When people connected with the insurance business make noises that the 55-m.p.h. speed limit saves lives, one is inclined to listen simply because they have an ax to grind. Therefore, the letter by O'Neill caught my attention.
In opposition to raising the speed limit on rural Interstates, he claims 500 lives per year would be lost, and to drive home the point he moves over to the airlines with " . . . if authorities found a way to save air travel time but the price was two extra airline disasters a year, would we do it?" This suggests the obverse. If reducing the speed limit to 45 m.p.h. would save 500 lives each year would we do it?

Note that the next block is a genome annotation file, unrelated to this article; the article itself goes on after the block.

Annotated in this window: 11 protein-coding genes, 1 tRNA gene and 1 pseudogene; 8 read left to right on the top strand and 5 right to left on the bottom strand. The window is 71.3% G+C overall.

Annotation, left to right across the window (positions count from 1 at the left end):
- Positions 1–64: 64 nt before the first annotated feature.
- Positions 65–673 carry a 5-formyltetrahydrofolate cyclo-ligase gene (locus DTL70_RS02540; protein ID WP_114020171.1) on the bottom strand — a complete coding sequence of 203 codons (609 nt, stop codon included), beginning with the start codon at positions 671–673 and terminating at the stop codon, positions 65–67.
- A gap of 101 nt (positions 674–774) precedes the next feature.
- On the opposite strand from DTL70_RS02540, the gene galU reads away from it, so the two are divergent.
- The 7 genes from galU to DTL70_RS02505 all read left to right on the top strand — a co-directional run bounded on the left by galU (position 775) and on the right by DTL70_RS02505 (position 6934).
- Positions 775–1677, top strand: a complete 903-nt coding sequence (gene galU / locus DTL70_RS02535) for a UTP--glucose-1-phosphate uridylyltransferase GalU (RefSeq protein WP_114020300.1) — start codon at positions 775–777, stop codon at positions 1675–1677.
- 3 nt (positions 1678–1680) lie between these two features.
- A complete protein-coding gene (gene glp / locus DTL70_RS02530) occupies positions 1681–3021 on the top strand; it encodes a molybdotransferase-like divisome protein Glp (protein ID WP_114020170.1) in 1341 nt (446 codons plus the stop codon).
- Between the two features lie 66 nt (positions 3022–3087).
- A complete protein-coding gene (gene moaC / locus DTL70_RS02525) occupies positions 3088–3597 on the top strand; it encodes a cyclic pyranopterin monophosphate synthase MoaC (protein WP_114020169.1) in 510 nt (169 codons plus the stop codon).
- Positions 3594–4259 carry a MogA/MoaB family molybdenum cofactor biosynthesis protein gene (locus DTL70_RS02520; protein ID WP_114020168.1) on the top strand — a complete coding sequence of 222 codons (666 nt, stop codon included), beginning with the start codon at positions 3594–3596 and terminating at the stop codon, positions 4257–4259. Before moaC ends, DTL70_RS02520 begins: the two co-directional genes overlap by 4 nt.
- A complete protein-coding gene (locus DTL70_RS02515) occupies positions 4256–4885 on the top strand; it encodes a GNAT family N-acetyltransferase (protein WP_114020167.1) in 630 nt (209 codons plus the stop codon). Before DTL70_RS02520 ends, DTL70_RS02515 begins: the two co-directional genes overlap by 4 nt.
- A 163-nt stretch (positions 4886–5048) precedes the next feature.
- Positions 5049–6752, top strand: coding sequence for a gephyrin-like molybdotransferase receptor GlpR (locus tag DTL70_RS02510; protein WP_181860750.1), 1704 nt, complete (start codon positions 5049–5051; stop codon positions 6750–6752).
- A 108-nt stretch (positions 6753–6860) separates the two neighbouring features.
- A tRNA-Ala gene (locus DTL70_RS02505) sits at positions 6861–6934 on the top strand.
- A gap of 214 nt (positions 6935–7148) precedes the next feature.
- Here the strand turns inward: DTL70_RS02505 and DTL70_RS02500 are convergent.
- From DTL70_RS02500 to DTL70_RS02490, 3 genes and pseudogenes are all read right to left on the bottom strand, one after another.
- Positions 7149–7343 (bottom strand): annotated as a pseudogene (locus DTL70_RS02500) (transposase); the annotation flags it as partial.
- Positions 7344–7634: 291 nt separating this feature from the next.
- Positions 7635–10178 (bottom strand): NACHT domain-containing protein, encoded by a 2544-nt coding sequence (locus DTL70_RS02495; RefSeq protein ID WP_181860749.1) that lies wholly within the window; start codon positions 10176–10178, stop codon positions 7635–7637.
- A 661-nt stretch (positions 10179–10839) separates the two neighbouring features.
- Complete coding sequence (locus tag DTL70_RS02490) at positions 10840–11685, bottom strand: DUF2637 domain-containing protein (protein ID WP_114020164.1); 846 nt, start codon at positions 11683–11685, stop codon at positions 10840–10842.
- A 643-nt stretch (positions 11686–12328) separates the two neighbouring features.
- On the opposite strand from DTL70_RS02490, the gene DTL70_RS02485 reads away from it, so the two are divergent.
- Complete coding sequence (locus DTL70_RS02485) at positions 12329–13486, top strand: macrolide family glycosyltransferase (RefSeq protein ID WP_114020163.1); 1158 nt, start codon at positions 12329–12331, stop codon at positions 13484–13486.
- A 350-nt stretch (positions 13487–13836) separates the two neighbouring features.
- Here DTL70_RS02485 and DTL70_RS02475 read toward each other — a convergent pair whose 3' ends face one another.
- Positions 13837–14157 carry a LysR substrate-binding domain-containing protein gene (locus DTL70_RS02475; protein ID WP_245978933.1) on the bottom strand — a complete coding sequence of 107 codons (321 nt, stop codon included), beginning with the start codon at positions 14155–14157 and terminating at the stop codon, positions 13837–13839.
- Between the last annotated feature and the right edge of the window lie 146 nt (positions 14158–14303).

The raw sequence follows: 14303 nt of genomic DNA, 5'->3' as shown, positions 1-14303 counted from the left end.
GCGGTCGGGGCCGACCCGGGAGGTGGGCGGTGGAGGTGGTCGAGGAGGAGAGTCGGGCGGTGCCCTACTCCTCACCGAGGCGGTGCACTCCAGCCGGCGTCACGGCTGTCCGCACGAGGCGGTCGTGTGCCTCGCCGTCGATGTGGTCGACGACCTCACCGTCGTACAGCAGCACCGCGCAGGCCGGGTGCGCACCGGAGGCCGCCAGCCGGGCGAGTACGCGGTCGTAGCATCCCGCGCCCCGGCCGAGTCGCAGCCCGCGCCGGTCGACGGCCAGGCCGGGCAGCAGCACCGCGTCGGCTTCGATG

The crux of the problem is that taking statistics and translating them into personal terms ignores the fact that humans, as a matter of course, voluntarily expose themselves to risks on the basis that they see the trade-offs as more positive than negative.
At zero speed we could save 50,000 lives each year, but no one is suggesting that we eliminate automobiles--so, at what point do we want to draw the line?
Incidentally, the accident statistics for Germany, where there is no speed limit on the Autobahn, are just about the same as ours with the 55-m.p.h. limit.
GEORGE W. SIOLES
Rancho Pals Verdes